Double dissolution (maybe) minus 12 weeks

Weekend preselections have delivered a series of disappointments for religious conservatives in Western Australia and Queensland.

As best as I can tell, we have a lean weak ahead for opinion polling (at federal level, at least), as media outlets hold their fire ahead of the resumption of parliament next week. In lieu of that then, here’s a fresh new post-about-nothing – except perhaps for the following preselection news of the past 24 hours:

• The WA Liberals’ state council has overturned the result of last weekend’s local preselection vote in the new seat of Burt, at which Liz Storer, a Gosnells councillor linked to a rising religious conservative faction centred around state upper house MP Nick Goiran, defeated Matt O’Sullivan, who runs mining magnate Andrew Forrest’s GenerationOne indigenous employment scheme. Gareth Parker of The West Australian reports that state council will now determine the matter for itself, on the basis that the 25 branch delegates that determined the vote were insufficient in number. State council otherwise confirmed last week’s locally selected candidates, including Ben Morton who has deposed Dennis Jensen in Tangney. Also decided was a fiercely contested preselection for the state seat of Bateman, in which members of neighbouring seats sought the safer of two berths as set by the redistribution. This resulted in a victory for Dean Nalder, Transport Minister and member for abolished Alfred Cove, over the existing member for Bateman, Matt Taylor. Like the decision in Burt, this represented a defeat for the Goiran faction.

• The Toowoomba-based seat of Groom will be contested for the Liberal National Party by state MP John McVeigh, who won a preselection vote yesterday ahead of David van Gend, a local general practitioner noted for socially conservative views. This will necessitate a by-election in McVeigh’s state seat of Toowoomba South, which McVeigh held on a margin of 8.9%.

• Another important Liberal National Party preselection will be held today in Wide Bay, the seat of retiring former Nationals leader Warren Truss. The candidates are Damien Massingham, chief executive of Tourism Noosa; Tim Langmead, director of external relations at Fortescue Metals; and Llew O’Brien, a police officer. Steven Scott of the Courier-Mail reports Massingham is supported mostly by Liberals, and in particular by Attorney-General George Brandis; Langmead’s backers include Matthias Cormann, along with Fortescue Metals boss Andrew Forrest; and O’Brien is (ahem) supported by Truss.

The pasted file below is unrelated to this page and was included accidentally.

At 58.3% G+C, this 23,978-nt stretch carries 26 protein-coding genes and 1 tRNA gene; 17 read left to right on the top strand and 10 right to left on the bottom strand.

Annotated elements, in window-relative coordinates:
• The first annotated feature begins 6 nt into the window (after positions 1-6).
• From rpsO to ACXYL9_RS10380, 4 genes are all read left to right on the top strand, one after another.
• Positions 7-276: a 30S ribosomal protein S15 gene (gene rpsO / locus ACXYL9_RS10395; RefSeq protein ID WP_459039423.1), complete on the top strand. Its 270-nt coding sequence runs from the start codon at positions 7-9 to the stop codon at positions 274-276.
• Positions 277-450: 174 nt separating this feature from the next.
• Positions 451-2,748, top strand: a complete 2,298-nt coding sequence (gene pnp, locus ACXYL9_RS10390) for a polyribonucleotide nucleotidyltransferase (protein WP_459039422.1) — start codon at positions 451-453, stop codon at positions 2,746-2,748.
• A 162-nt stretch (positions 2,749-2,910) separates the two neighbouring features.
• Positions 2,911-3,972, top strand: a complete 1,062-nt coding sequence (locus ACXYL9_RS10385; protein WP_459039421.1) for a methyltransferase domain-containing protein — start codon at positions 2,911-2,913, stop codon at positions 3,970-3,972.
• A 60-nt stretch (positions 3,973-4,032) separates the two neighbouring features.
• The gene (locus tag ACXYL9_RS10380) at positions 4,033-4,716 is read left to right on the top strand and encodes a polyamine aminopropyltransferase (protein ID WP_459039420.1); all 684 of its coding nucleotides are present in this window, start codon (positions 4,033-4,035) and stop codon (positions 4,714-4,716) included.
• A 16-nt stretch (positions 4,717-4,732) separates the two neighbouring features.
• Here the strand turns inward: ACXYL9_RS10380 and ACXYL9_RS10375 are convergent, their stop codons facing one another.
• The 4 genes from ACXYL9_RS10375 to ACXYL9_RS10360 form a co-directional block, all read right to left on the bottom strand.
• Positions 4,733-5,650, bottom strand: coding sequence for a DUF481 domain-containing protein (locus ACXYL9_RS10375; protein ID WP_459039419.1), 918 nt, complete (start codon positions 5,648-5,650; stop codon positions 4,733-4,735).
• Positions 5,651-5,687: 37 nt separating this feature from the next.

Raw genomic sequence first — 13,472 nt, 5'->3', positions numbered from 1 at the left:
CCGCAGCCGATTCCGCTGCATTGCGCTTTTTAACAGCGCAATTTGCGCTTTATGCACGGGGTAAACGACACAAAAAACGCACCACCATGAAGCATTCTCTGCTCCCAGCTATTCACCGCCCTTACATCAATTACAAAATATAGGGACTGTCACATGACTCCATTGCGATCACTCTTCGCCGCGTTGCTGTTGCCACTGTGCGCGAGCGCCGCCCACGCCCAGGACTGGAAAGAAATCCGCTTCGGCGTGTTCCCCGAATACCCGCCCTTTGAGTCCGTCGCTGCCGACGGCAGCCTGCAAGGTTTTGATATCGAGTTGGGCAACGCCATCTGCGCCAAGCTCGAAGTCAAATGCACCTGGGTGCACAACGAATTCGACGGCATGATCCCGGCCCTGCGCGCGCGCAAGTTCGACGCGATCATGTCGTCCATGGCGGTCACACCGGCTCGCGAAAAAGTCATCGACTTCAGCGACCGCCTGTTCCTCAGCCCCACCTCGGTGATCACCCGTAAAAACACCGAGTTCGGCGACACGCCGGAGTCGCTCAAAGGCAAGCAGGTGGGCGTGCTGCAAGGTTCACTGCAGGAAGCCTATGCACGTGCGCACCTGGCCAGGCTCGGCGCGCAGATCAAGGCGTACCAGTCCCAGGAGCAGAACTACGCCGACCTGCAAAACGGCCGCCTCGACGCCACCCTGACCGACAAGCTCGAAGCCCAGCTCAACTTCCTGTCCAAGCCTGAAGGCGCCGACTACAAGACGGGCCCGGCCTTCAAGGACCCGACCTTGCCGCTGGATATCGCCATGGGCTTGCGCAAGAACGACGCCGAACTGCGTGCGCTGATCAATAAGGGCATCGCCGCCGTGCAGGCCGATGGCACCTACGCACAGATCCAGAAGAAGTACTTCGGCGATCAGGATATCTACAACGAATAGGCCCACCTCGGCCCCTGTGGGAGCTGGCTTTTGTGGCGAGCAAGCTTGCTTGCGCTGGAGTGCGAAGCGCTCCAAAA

Author: William Bowe

William Bowe is a Perth-based election analyst and occasional teacher of political science. His blog, The Poll Bludger, has existed in one form or another since 2004, and is one of the most heavily trafficked websites on Australian politics.

1,113 comments on “Double dissolution (maybe) minus 12 weeks”

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  1. After watching Australian Story on the Port Arthur massacre, I am tears again. At the time I avoided all news sites, newspapers and radio reports so much of the nitty gritty of the events is new to me. I knew I did not have the mental strength to cope with it, and I feel so bad for the survivors who, as can be expected, are still in physical and mental pain from it.

    I would be happy if there were no guns of any sort except for registered sport target shooters and farmers who could have a single shot .22 rifle for dispatching feral animals and injured stock.

    If people reckon shooting is a fun hobby, do it on a computer. They can shoot what they like there.

  2. [Well looking on the positive side, BBishop being re-elected means a much needed woman in the partyroom!]

    Dick Smith will be interested to hear he’s a woman and will be sitting in the Liberal partyroom

  3. I wonder if we ask Mr Bowe nicely would he issue all the Poll Bludgers with LNP Policy bingo cards?

    What are some of the entries? Multi Function Polis, an IPA Policy School on an Australian University campus? What others can you think of?

    I am open to suggestions for the prize(s).

    Come on bludgers, get those ideas rolling in 🙂


  4. [887
    Greensborough Growler


    The best outcome for Labor is for Bronnie to triumph.]

    The best result would be for BB to run for Liberals and lose to an Independent in the election.

  5. In SA, Labor must be a bit worried about Mr X. Butler has come out against SA Labor’s suicidal Transforming Health “reforms”. He did this shortly after the Mr X candidate came out supporting the Save the QEH campaign. It has made things very difficult for Snelling who is now extremely isolated.